It’s been common wisdom for years that cutting back on sugar is good for health, and a useful thing to do if we’re looking to drop calories and control weight. One way to achieve that and still have a sweet-tasting treat, can be by using drinks and foods sweetened with non-sugar sweeteners such as stevia, aspartame, sucralose and others.
Now the World Health Organisation (WHO) has challenged that idea. It’s released a new guideline on non-sugar sweeteners, which recommends against their use to control body weight or reduce the risk of noncommunicable diseases (NCDs).
That’s off the back of a systematic review – a study of the available evidence – which suggests using non-sugar sweeteners doesn’t offer any long-term benefit when it comes to reducing body fat. That review also found there may be potential downsides from long-term use of these sweeteners, including an increased risk of type 2 diabetes and heart disease.
This adds to previous research which has suggested sweeteners might not be great for our gut bacteria, and could interfere with how the body interprets sugar cravings: even though they taste sweet, it’s thought non-sugar sweeteners might not quite hit the brain the same way when it comes to satisfying the desire for a sweet taste.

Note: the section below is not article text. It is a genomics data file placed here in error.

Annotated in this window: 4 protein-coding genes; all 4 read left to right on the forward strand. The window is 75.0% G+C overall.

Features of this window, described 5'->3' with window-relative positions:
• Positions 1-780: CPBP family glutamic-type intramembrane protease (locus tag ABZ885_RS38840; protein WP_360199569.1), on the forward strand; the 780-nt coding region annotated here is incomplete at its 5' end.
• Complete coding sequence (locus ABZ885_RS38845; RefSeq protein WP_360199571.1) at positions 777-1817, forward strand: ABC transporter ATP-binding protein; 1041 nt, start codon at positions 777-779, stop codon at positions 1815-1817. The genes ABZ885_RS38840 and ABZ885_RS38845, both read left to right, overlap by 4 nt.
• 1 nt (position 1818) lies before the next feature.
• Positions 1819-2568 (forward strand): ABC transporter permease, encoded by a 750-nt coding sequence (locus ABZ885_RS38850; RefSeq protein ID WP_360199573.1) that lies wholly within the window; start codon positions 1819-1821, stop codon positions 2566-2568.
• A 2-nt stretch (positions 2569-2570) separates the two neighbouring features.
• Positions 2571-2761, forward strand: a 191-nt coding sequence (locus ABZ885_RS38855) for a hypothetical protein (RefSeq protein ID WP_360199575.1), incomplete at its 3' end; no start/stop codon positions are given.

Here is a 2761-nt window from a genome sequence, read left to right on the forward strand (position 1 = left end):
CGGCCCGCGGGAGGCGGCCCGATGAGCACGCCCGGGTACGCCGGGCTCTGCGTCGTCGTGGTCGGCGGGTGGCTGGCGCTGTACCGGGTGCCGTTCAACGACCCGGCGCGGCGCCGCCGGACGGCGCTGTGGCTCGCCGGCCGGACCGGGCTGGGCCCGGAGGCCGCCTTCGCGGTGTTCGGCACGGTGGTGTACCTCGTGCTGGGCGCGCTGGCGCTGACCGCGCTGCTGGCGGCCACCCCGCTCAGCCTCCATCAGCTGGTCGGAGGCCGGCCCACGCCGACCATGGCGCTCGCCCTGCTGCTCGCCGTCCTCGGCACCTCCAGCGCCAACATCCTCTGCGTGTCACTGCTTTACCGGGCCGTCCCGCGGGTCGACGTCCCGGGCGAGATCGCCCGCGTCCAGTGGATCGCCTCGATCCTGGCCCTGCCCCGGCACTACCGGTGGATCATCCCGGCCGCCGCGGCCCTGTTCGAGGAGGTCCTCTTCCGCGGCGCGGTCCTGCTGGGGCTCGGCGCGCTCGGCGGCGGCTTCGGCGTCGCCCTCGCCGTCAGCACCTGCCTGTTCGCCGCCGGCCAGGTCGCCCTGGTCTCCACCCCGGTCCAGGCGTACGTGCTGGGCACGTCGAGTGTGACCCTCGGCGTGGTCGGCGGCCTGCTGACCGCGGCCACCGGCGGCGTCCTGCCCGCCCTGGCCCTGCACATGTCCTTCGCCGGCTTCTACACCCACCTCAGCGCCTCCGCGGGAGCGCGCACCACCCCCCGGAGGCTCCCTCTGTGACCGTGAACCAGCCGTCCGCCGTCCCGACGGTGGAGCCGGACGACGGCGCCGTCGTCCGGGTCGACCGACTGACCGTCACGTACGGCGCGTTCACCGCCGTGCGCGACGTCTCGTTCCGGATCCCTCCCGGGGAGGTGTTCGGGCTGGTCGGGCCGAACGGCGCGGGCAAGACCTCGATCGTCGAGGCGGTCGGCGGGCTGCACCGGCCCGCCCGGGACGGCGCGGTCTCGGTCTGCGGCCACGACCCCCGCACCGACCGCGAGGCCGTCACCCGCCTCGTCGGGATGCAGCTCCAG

So what to do instead? So-called ‘natural’ sweeteners such as honey, rice syrup and coconut sugar act in just the same way as refined sugar in the body – so keeping our intake of those low is wise, too.
The WHO recommends a limit of around 6 teaspoons of added sugar a day. So our best bet is to try to reduce the sweetness of our whole diet, which eventually will re-train our palate and tame those sweet cravings.
Enjoying foods with natural sugars – such as fruit – is a good way to go; there’s no need to cut this out, and the sugars in fruit come packaged up with lots of other good things, like fibre and vitamins that are great for our health.